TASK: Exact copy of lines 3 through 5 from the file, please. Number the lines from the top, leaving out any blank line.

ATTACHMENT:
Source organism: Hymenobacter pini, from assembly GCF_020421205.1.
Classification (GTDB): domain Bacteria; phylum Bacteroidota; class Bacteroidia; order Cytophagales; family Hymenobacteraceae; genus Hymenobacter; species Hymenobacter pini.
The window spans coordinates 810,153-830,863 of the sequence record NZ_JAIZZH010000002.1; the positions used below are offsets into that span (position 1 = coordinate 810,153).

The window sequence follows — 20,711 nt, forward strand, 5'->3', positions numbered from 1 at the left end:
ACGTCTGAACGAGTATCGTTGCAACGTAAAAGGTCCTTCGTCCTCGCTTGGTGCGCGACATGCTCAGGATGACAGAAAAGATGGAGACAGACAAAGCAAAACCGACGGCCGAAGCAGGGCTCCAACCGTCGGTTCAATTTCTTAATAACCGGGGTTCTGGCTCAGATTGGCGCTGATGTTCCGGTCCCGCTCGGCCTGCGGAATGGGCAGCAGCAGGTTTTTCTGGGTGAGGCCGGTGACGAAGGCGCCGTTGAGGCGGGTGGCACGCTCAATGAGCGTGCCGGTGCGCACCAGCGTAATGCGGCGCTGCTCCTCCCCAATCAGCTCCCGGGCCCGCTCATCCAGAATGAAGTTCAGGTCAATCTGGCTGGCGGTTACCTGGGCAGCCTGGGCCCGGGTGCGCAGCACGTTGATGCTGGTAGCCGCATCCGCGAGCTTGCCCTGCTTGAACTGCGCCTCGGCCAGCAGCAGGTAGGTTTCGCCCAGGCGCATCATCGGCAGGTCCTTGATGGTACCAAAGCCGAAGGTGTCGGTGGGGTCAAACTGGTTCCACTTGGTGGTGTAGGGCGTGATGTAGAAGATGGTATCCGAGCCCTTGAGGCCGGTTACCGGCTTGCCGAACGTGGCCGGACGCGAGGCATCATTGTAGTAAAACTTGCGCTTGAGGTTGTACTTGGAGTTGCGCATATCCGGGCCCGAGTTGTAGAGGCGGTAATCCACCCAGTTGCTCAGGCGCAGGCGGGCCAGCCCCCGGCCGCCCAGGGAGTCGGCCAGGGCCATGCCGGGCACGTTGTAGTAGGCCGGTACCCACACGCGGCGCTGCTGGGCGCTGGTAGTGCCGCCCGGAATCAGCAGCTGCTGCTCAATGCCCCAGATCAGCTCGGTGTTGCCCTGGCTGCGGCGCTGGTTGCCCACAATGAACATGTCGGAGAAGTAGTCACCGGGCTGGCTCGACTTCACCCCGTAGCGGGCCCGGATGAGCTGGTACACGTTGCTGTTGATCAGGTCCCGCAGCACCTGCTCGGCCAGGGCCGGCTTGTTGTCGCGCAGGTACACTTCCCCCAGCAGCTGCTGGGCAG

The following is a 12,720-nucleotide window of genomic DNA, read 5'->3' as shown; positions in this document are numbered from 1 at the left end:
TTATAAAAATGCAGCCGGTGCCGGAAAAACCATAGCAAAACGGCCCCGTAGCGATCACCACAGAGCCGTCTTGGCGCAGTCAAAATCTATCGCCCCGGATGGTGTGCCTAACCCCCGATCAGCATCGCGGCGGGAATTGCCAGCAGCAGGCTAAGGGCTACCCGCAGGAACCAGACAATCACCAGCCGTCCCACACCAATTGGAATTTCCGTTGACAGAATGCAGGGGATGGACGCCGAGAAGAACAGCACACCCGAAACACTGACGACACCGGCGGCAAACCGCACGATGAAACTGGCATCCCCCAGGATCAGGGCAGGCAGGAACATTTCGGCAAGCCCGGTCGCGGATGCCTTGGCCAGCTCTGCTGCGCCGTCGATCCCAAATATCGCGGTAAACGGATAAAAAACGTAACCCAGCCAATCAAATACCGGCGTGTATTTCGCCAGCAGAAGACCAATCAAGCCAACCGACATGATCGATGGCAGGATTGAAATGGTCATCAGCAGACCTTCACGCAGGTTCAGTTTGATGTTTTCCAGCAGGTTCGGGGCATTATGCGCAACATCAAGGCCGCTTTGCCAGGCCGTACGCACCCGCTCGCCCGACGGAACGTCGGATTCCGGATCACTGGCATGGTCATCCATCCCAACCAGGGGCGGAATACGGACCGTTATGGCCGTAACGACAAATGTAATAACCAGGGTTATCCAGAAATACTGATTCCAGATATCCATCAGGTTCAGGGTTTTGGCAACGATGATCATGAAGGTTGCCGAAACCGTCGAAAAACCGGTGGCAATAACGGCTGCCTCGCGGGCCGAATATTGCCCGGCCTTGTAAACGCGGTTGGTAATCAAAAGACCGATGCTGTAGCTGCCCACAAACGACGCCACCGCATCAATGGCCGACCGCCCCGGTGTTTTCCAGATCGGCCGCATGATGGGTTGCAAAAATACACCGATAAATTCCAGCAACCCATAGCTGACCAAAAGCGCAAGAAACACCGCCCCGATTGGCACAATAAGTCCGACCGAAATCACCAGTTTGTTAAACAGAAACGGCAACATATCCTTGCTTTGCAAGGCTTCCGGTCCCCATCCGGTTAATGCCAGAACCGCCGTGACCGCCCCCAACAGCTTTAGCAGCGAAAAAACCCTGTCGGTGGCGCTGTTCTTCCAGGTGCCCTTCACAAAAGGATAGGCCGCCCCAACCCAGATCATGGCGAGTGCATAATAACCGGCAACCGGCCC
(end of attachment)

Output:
The window spans coordinates 810,153-830,863 of the sequence record NZ_JAIZZH010000002.1; the positions used below are offsets into that span (position 1 = coordinate 810,153).

The window sequence follows — 20,711 nt, forward strand, 5'->3', positions numbered from 1 at the left end:
ACGTCTGAACGAGTATCGTTGCAACGTAAAAGGTCCTTCGTCCTCGCTTGGTGCGCGACATGCTCAGGATGACAGAAAAGATGGAGACAGACAAAGCAAAACCGACGGCCGAAGCAGGGCTCCAACCGTCGGTTCAATTTCTTAATAACCGGGGTTCTGGCTCAGATTGGCGCTGATGTTCCGGTCCCGCTCGGCCTGCGGAATGGGCAGCAGCAGGTTTTTCTGGGTGAGGCCGGTGACGAAGGCGCCGTTGAGGCGGGTGGCACGCTCAATGAGCGTGCCGGTGCGCACCAGCGTAATGCGGCGCTGCTCCTCCCCAATCAGCTCCCGGGCCCGCTCATCCAGAATGAAGTTCAGGTCAATCTGGCTGGCGGTTACCTGGGCAGCCTGGGCCCGGGTGCGCAGCACGTTGATGCTGGTAGCCGCATCCGCGAGCTTGCCCTGCTTGAACTGCGCCTCGGCCAGCAGCAGGTAGGTTTCGCCCAGGCGCATCATCGGCAGGTCCTTGATGGTACCAAAGCCGAAGGTGTCGGTGGGGTCAAACTGGTTCCACTTGGTGGTGTAGGGCGTGATGTAGAAGATGGTATCCGAGCCCTTGAGGCCGGTTACCGGCTTGCCGAACGTGGCCGGACGCGAGGCATCATTGTAGTAAAACTTGCGCTTGAGGTTGTACTTGGAGTTGCGCATATCCGGGCCCGAGTTGTAGAGGCGGTAATCCACCCAGTTGCTCAGGCGCAGGCGGGCCAGCCCCCGGCCGCCCAGGGAGTCGGCCAGGGCCATGCCGGGCACGTTGTAGTAGGCCGGTACCCACACGCGGCGCTGCTGGGCGCTGGTAGTGCCGCCCGGAATCAGCAGCTGCTGCTCAATGCCCCAGATCAGCTCGGTGTTGCCCTGGCTGCGGCGCTGGTTGCCCACAATGAACATGTCGGAGAAGTAGTCACCGGGCTGGCTCGACTTCACCCCGTAGCGGGCCCGGATGAGCTGGTACACGTTGCTGTTGATCAGGTCCCGCAGCACCTGCTCGGCCAGGGCCGGCTTGTTGTCGCGCAGGTACACTTCCCCCAGCAGCTGCTGGGCAG